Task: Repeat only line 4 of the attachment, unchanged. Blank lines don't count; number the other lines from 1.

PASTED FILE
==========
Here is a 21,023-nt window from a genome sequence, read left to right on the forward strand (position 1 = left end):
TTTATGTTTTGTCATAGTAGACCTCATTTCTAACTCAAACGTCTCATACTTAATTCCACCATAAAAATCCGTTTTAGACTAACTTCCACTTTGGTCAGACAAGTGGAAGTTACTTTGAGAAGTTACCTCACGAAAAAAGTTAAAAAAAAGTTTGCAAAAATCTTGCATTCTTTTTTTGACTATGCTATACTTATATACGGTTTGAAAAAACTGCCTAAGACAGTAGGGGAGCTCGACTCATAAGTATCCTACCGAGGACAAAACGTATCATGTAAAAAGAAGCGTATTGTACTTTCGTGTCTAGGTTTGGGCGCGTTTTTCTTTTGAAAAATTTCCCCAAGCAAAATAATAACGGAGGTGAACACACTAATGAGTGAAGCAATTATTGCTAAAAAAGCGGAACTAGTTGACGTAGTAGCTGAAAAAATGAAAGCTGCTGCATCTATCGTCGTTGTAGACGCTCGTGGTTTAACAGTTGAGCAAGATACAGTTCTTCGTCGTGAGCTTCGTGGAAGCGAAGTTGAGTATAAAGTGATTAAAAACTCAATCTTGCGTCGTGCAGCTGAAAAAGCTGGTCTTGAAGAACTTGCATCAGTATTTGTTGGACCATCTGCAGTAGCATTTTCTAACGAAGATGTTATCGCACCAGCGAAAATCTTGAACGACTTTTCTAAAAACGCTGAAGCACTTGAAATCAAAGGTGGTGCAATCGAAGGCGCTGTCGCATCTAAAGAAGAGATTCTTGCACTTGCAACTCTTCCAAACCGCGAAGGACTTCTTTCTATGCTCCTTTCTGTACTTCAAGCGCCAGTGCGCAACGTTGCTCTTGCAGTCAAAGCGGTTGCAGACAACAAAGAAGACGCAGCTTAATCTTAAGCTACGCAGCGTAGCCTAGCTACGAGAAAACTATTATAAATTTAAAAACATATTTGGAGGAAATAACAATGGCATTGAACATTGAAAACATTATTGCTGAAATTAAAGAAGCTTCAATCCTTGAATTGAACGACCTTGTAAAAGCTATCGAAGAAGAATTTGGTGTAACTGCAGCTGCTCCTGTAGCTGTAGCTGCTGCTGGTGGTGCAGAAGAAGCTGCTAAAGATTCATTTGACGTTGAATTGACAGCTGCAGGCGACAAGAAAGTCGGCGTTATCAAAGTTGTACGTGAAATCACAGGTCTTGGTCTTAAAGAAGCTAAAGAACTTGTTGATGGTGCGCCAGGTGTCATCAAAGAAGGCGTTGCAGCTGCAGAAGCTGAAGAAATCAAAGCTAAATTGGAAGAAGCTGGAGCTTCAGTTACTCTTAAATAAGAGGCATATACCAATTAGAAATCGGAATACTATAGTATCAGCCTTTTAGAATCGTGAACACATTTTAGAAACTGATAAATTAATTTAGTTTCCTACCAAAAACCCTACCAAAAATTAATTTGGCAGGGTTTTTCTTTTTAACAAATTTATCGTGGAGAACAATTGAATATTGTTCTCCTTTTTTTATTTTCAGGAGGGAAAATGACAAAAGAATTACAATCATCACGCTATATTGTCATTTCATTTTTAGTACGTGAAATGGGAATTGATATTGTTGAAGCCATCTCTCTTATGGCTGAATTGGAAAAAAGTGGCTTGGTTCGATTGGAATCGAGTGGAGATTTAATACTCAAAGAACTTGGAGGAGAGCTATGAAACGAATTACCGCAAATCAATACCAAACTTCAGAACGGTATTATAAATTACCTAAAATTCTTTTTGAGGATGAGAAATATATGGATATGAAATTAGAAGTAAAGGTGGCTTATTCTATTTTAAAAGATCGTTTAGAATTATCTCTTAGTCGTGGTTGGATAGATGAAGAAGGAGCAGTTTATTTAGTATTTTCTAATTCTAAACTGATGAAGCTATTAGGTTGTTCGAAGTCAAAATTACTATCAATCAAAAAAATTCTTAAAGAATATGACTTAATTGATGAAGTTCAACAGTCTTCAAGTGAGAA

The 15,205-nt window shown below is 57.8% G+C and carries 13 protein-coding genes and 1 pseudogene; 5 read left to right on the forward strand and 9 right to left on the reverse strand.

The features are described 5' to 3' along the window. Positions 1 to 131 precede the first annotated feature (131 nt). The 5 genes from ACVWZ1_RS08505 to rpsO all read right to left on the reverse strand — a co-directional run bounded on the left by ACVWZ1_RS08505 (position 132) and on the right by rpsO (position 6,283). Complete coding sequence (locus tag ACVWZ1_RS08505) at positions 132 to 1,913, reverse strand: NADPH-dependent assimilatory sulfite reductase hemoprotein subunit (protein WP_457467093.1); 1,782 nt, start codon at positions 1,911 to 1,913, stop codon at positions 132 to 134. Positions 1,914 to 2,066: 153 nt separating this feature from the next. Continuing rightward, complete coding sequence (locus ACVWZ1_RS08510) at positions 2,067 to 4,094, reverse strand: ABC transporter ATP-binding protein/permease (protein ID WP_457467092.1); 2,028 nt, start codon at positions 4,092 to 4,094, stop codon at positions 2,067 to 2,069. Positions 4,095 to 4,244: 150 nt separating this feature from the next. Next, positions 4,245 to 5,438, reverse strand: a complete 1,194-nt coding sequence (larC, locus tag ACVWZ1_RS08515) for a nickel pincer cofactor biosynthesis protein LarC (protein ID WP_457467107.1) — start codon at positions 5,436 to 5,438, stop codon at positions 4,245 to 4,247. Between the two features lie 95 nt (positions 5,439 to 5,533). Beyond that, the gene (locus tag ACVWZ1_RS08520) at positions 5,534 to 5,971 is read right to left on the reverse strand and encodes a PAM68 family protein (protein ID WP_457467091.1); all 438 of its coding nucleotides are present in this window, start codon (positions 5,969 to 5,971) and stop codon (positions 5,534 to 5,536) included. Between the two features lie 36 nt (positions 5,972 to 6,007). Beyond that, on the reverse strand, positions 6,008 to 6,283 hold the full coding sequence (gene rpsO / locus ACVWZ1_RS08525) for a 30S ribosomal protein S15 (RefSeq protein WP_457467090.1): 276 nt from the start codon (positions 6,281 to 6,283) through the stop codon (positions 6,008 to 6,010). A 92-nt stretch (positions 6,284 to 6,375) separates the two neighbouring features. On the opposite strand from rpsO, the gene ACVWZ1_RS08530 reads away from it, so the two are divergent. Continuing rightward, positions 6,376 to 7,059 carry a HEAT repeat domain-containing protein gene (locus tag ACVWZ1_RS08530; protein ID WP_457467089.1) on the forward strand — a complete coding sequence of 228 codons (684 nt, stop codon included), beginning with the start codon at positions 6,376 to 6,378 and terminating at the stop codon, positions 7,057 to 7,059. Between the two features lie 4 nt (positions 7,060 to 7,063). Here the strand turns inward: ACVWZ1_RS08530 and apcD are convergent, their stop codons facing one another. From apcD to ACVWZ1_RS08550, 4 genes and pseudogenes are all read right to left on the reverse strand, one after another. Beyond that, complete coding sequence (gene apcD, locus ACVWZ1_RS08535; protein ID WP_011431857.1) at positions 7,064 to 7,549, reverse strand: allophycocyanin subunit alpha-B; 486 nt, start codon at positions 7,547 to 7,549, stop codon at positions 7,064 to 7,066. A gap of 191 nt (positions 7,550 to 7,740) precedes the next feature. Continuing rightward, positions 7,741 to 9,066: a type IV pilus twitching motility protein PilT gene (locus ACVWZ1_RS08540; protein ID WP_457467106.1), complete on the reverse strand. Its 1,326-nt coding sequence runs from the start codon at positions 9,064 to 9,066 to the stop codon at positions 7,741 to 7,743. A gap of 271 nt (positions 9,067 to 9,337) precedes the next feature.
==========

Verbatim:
The features are described 5' to 3' along the window. Positions 1 to 131 precede the first annotated feature (131 nt). The 5 genes from ACVWZ1_RS08505 to rpsO all read right to left on the reverse strand — a co-directional run bounded on the left by ACVWZ1_RS08505 (position 132) and on the right by rpsO (position 6,283). Complete coding sequence (locus tag ACVWZ1_RS08505) at positions 132 to 1,913, reverse strand: NADPH-dependent assimilatory sulfite reductase hemoprotein subunit (protein WP_457467093.1); 1,782 nt, start codon at positions 1,911 to 1,913, stop codon at positions 132 to 134. Positions 1,914 to 2,066: 153 nt separating this feature from the next. Continuing rightward, complete coding sequence (locus ACVWZ1_RS08510) at positions 2,067 to 4,094, reverse strand: ABC transporter ATP-binding protein/permease (protein ID WP_457467092.1); 2,028 nt, start codon at positions 4,092 to 4,094, stop codon at positions 2,067 to 2,069. Positions 4,095 to 4,244: 150 nt separating this feature from the next. Next, positions 4,245 to 5,438, reverse strand: a complete 1,194-nt coding sequence (larC, locus tag ACVWZ1_RS08515) for a nickel pincer cofactor biosynthesis protein LarC (protein ID WP_457467107.1) — start codon at positions 5,436 to 5,438, stop codon at positions 4,245 to 4,247. Between the two features lie 95 nt (positions 5,439 to 5,533). Beyond that, the gene (locus tag ACVWZ1_RS08520) at positions 5,534 to 5,971 is read right to left on the reverse strand and encodes a PAM68 family protein (protein ID WP_457467091.1); all 438 of its coding nucleotides are present in this window, start codon (positions 5,969 to 5,971) and stop codon (positions 5,534 to 5,536) included. Between the two features lie 36 nt (positions 5,972 to 6,007). Beyond that, on the reverse strand, positions 6,008 to 6,283 hold the full coding sequence (gene rpsO / locus ACVWZ1_RS08525) for a 30S ribosomal protein S15 (RefSeq protein WP_457467090.1): 276 nt from the start codon (positions 6,281 to 6,283) through the stop codon (positions 6,008 to 6,010). A 92-nt stretch (positions 6,284 to 6,375) separates the two neighbouring features. On the opposite strand from rpsO, the gene ACVWZ1_RS08530 reads away from it, so the two are divergent. Continuing rightward, positions 6,376 to 7,059 carry a HEAT repeat domain-containing protein gene (locus tag ACVWZ1_RS08530; protein ID WP_457467089.1) on the forward strand — a complete coding sequence of 228 codons (684 nt, stop codon included), beginning with the start codon at positions 6,376 to 6,378 and terminating at the stop codon, positions 7,057 to 7,059. Between the two features lie 4 nt (positions 7,060 to 7,063). Here the strand turns inward: ACVWZ1_RS08530 and apcD are convergent, their stop codons facing one another. From apcD to ACVWZ1_RS08550, 4 genes and pseudogenes are all read right to left on the reverse strand, one after another. Beyond that, complete coding sequence (gene apcD, locus ACVWZ1_RS08535; protein ID WP_011431857.1) at positions 7,064 to 7,549, reverse strand: allophycocyanin subunit alpha-B; 486 nt, start codon at positions 7,547 to 7,549, stop codon at positions 7,064 to 7,066. A gap of 191 nt (positions 7,550 to 7,740) precedes the next feature. Continuing rightward, positions 7,741 to 9,066: a type IV pilus twitching motility protein PilT gene (locus ACVWZ1_RS08540; protein ID WP_457467106.1), complete on the reverse strand. Its 1,326-nt coding sequence runs from the start codon at positions 9,064 to 9,066 to the stop codon at positions 7,741 to 7,743. A gap of 271 nt (positions 9,067 to 9,337) precedes the next feature.